Should such changes not take place, tomorrow’s workers (our children) will see enormous tax hikes on their earnings. Today’s workers pay roughly one dollar in taxes for each eight in earnings and without reform, tomorrow’s workers (our children) will be forced to pay one dollar in taxes for each six dollars in earnings; a 33% tax increase. It is our aging demographics and our pay-as-you-go system that is driving these realities.
The Trustees’ report also shows that both Social Security and Medicare are and will be perpetually operating on a negative cash flow basis, meaning their annual expenditures will exceed their program’s operating income. Social Security had a $49 billion deficit last year and is projected to have a $46 billion deficit this year. Medicare’s HI fund has run this kind of deficit since 2008 and its anticipated 2011 deficit is to be some $34 billion. These cash deficits must either be borrowed (from the Chinese) or taken from other U.S. operating funds (such as education or transportation).
In totality, the unfunded liabilities of Social Security, Medicare and Medicaid sum to well over $50 trillion.
For Sen. Sanders to engage in his continued claims of “misinformation” and demagoguery, as he does in his Feb. 2 Vermont Digger op-ed, by blaming “Wall Street” (induced by the policies of Fannie Mae, HUD, Congress & the Fed); the “Bush tax cuts” (total federal tax revenues rose 44% between years 2003-2007); our “two wars” (non-recurring & ending events), etc…, only delays the necessary reforms needed to confront the most challenging crisis we face since both the Great Depression and World War II.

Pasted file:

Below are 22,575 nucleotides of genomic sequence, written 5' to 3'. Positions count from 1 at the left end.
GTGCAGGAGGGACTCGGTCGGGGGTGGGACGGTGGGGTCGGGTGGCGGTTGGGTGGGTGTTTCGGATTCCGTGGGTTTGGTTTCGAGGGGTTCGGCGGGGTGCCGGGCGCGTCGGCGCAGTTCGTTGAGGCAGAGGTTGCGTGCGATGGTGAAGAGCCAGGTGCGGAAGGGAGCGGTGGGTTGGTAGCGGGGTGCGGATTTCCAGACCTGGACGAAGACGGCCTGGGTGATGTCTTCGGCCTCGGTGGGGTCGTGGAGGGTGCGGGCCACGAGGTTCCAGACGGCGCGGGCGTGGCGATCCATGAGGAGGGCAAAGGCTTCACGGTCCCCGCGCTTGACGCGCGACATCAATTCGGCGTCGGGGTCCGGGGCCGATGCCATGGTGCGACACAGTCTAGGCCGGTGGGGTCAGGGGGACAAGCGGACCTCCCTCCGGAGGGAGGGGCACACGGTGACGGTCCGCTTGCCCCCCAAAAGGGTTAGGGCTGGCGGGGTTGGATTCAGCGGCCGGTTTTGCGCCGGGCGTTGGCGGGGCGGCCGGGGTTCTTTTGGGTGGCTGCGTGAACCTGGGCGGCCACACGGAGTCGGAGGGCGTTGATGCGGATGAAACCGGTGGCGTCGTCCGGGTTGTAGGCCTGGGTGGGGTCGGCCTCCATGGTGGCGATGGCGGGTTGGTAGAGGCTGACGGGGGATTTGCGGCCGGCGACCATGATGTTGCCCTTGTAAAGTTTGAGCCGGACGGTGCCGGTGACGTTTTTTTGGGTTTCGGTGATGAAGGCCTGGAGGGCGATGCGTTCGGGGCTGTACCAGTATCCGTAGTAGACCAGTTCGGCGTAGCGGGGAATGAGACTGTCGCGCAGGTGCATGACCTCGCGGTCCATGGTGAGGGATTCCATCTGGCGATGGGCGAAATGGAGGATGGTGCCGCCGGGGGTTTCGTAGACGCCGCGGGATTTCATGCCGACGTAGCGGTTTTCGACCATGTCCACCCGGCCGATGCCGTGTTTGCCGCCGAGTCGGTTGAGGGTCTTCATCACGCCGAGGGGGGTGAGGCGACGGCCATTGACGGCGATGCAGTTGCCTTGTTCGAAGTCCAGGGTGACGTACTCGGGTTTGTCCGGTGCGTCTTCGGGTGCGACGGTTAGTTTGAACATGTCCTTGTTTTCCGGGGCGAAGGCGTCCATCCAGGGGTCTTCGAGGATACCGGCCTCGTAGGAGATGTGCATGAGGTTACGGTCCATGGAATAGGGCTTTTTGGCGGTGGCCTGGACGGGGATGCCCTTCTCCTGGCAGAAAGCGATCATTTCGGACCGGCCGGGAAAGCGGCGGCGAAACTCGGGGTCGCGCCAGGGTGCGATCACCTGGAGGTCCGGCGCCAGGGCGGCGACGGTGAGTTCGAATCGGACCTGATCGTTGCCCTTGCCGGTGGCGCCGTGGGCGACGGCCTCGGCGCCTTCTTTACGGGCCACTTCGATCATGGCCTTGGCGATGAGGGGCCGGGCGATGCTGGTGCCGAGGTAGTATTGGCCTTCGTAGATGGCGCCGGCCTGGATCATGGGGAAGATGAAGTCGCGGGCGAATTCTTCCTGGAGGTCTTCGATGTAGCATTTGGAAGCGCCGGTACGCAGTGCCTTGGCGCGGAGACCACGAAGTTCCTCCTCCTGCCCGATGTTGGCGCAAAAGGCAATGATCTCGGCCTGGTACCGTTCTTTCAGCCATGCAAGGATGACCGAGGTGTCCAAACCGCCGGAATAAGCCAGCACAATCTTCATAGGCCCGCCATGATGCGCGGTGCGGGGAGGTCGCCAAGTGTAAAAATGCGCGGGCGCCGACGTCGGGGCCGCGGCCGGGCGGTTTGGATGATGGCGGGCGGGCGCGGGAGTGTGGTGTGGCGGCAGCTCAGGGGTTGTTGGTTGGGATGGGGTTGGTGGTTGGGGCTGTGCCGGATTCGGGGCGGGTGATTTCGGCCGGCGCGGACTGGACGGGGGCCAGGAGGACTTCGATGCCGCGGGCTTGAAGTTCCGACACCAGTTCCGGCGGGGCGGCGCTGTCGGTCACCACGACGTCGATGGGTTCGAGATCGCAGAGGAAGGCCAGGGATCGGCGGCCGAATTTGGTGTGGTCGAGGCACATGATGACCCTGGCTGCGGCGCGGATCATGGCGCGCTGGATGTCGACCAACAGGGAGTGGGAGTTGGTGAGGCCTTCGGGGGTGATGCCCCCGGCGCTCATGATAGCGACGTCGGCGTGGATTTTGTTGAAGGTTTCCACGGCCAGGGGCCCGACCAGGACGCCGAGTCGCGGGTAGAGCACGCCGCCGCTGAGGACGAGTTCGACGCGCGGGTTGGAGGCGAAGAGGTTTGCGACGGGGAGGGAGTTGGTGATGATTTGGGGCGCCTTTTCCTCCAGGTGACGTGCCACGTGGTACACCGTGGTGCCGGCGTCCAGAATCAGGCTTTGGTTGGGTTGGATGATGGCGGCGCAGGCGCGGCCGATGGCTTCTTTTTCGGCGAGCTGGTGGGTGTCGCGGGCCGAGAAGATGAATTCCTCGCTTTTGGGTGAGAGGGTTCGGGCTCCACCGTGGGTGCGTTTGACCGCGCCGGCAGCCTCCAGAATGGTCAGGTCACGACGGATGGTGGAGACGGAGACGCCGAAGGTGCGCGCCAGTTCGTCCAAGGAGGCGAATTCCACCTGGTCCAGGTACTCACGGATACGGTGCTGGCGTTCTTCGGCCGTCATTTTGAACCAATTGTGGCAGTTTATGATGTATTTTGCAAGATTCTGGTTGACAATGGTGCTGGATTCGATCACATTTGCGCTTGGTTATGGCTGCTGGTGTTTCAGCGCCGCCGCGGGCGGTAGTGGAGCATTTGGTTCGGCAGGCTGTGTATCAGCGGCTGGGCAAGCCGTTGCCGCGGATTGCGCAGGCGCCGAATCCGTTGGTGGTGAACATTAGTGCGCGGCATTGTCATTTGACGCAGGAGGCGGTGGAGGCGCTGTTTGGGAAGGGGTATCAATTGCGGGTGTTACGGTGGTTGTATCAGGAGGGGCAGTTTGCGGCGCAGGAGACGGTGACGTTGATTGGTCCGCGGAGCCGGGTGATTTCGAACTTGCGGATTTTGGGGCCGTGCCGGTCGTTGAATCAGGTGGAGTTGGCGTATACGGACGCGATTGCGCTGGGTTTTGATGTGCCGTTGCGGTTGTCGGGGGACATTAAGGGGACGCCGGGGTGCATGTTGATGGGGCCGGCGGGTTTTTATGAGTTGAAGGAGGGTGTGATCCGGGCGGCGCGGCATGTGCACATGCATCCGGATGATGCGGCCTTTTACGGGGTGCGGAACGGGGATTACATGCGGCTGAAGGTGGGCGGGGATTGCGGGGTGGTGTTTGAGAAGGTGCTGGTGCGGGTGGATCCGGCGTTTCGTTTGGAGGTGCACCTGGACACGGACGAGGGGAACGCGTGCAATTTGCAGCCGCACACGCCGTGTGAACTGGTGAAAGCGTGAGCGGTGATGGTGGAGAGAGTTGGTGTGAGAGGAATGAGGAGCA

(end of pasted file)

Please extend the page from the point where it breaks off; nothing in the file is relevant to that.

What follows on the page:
This past July, the International Monetary Fund (IMF) released its annual review of U.S. economic policy. Section 6 of the July 2010 Selected Issues Paper stated this: “The U.S. fiscal gap associated with today’s federal fiscal policy is huge for plausible discount rates.” It went on: “Closing the fiscal gap requires a permanent annual fiscal adjustment equal to about 14 percent of U.S. GDP.” Think about that: 2010’s total federal revenue intakes were roughly 14 percent of U.S. GDP and 2011’s are expected to be only slightly higher than 2010’s. In other words, all taxes (income, payroll, corporate, etc…) would need to be doubled to close the fiscal gap.
And to add fuel to this fire, there is enormous interest rate risk facing our nation. Former Director of the National Economic Council at the White House, Lawrence Lindsey, finds that our average cost to finance our current $14 trillion debt is just 2.5%, but that our average borrowing cost over the last three decades was some 5.7%. Given the fact that a one basis point increase (1/100th of 1%) in our average borrowing costs amounts to about $1 billion, moving from our current borrowing cost of 2.5% to the historical average of 5.7% would add about $320 billion to our interest payments and our budget.
Erskine Bowles, President Obama’s co-chairman of his Fiscal Commission and President Clinton’s former chief of staff, said it best:
“I think it’s a fact that as a nation we face the most predictable economic crisis in our history…this debt is like a cancer. It is truly going to destroy the country from within…and it is basic arithmetic.”
Sen. Sanders, as one of your Senate colleagues’ put it:
“Demagoguery is the last refuge of the spineless politician willing to do anything to win the next election.”
Sen. Sanders, I am duty-bound to debate you, not on your demagoguery, but on the merits of our nation’s crisis, anytime, anyplace.
(Tom Licata is founder of Vermonters for Economic Health.)